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Mediterranean Sea Turtles Die Choking on Plastic Bags

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ATHENS, Greece, June 7, 2012 (ENS) – The plastic bags floating in the Mediterranean Sea are killing many sea turtles as they mistake the white bags for the jellyfish they prey upon, says the Mediterranean Association to Save Sea Turtles, MEDASSET.

On May 23, World Turtle Day, MEDASSET launched an awareness raising campaign on the Athens railways and tramways about the devastating effects of plastic bags on Mediterranean marine life.

The ad, “You See the Difference. A Turtle Does Not,” also was posted on MEDASSET’s Facebook site. In a matter of hours it went viral, shared by tens of thousands of people from New York to Thailand, Egypt, Turkey, Brazil, Australia and throughout Europe.

“The issue of plastic litter in our seas, and especially plastic bags that sea turtles often mistake for food, appears to resonate with people who flooded Facebook with comments and requests to share the ad in their communities,” says MEDASSET spokesperson Jenny Ioannou.

According to the European Commission, there are now some 250 billion plastic particles with a combined weight of 500 tonnes floating in the Mediterranean Sea. The Mediterranean Sea is an enclosed basin frequented by three sea turtle species.

The leatherback turtle has been recorded from nearly every area and country bordering the Mediterranean, according to a report published in 2010 by the International Union for the Conservation of Nature, IUCN.

Loggerhead turtles also are found throughout the Mediterranean, with the highest density in the westernmost part of the sea and in the north Adriatic, off Tunisia and Libya, off Egypt and off Turkey’s southeast coast.

Green turtles frequent the eastern waters of the Levantine basin off Turkey, Syria, Cyprus, Lebanon, Israel and Egypt.

Scientists have found marine debris in 35 percent of the loggerheads examined, with plastic being the prevalent type of debris consumed, according to a 2008 study cited in the IUCN report.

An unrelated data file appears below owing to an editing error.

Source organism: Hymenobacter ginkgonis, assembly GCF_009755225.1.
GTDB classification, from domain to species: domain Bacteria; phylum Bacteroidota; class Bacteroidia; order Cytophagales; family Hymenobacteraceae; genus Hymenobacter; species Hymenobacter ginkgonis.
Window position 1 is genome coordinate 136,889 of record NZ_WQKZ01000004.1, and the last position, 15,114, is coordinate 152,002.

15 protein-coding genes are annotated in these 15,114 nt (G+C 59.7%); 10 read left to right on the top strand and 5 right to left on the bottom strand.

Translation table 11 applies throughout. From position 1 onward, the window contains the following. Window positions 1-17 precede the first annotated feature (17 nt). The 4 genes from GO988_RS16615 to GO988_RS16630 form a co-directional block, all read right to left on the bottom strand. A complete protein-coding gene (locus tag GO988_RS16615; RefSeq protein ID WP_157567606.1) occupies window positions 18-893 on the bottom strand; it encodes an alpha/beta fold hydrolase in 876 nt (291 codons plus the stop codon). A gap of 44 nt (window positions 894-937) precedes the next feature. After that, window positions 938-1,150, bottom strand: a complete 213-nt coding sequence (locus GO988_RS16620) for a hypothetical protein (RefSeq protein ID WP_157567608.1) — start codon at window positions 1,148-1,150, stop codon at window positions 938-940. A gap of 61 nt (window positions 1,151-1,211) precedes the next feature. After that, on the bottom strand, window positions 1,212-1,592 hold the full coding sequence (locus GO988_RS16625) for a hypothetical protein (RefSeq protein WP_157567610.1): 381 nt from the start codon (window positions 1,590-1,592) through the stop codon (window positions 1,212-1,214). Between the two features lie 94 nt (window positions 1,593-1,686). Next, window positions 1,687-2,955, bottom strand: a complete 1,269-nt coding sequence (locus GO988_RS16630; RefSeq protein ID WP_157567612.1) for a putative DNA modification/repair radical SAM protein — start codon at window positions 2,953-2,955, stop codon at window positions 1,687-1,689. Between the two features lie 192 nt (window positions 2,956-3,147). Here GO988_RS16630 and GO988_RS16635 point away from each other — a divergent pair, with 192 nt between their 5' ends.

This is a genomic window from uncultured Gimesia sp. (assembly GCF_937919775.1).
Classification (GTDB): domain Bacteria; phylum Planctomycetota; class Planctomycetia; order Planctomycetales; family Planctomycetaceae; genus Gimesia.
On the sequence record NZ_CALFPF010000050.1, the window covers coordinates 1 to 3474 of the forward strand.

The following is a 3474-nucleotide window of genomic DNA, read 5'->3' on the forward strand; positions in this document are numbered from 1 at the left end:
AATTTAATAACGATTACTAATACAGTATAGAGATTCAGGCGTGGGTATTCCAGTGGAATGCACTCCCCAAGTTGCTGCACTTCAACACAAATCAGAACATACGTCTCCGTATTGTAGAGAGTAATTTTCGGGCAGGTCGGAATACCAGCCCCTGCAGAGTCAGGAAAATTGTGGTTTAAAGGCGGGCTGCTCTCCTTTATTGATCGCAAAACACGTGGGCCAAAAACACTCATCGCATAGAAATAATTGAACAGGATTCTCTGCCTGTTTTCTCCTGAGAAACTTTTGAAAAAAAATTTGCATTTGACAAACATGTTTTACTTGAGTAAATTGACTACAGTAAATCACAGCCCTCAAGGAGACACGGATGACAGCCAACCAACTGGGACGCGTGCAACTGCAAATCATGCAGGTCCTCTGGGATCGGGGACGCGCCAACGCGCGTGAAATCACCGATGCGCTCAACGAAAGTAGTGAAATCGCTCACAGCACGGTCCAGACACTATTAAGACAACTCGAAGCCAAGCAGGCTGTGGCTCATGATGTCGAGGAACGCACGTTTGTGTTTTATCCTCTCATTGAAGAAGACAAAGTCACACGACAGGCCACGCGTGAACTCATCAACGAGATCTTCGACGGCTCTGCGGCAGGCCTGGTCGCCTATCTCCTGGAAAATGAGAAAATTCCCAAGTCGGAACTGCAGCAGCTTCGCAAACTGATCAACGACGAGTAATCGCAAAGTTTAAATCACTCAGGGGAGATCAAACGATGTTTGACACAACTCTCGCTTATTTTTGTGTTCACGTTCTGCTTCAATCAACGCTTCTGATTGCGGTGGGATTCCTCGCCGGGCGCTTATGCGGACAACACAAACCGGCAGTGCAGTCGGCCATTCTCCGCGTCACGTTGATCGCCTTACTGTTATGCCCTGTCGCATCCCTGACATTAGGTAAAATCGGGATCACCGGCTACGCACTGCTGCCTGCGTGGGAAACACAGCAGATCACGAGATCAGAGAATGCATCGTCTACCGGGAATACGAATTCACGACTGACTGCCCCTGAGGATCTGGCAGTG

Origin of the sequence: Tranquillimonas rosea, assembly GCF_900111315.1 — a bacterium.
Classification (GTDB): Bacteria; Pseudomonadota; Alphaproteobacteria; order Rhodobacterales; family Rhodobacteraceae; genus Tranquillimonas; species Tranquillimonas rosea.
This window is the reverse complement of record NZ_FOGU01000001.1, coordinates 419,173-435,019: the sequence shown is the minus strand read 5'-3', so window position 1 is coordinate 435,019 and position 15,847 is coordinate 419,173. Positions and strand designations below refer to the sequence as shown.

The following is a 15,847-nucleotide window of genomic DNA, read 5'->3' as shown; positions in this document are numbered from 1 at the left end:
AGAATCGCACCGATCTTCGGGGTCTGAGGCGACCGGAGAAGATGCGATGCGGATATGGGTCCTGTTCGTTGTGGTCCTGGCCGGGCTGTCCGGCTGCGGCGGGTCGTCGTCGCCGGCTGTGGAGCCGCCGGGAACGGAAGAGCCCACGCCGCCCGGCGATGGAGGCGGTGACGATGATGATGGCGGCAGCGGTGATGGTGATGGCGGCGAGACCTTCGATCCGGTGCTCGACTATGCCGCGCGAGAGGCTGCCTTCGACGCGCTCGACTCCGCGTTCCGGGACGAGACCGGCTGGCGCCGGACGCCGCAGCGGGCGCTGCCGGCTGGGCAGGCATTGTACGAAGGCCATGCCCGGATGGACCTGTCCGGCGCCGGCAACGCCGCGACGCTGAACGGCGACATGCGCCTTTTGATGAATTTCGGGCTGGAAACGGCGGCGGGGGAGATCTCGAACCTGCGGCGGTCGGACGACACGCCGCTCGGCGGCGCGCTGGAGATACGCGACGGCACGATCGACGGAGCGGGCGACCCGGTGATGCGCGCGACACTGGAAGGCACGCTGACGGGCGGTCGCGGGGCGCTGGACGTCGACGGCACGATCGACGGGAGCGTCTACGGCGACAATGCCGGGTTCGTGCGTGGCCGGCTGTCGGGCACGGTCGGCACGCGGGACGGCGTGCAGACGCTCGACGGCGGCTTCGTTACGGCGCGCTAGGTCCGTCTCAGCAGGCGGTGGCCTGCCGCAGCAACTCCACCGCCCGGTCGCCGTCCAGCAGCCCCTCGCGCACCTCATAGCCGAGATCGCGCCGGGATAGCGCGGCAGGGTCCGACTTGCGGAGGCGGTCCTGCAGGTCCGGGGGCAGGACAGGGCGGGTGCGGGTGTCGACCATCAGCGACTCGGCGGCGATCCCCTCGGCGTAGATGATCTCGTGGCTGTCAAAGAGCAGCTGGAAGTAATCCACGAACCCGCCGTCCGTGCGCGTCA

A separate survey along the Egyptian Mediterranean coast conducted in 2008 interviewed many fishermen and fishmongers in Alexandria who said that plastic bags were often found in the stomachs and digestive tracts of turtles.

Routine necropsies done at the Archelon Rescue Centre at Glyfada in the Athens Metropolitan Area very often reveal plastics in the digestive tracts of loggerheads, the IUCN reports. The bags block the turtles’ digestive systems, causing their deaths.

In the Spanish Mediterranean, loggerhead turtles feed in a way that makes them highly vulnerable to debris ingestion, since they may consider plastic bags to be potential prey, the IUCN report states. Studies on the contents of their intestinal systems shows plastic is the most frequent and abundant type of debris swallowed by turtles.

The IUCN says in its report, “We consider extremely urgent the adoption of measures for the reduction of pollutants and litter spills at sea. A greater control of both land-based and sea-based litter spills, plus cleaning measures of marine debris, particularly of plastic bags, must be intensive and generalized throughout the Spanish Mediterranean.”

MEDASSET is using the attention its ad has generated to urge everyone to adopt habits that minimize the use of plastic bags.

The nonprofit organization says, “Consider using a reusable bag when shopping, avoid single-use plastic items, look for products and packaging made from renewable resources, choose products with the least plastic packaging and recycle what you can’t refuse!”

Copyright Environment News Service (ENS) 2012. All rights reserved.

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Plastic Bag Ban Report (PBBR) is published by Ted Duboise and reports news about plastic bag bans across the U.S. and around the globe. Founded January 6, 2010, PBBR is now the #1 resource for plastic bag bans. PBBR is a library of over 400 articles and plastic bag legislation. To learn more, click Plastic Bag Ban Report

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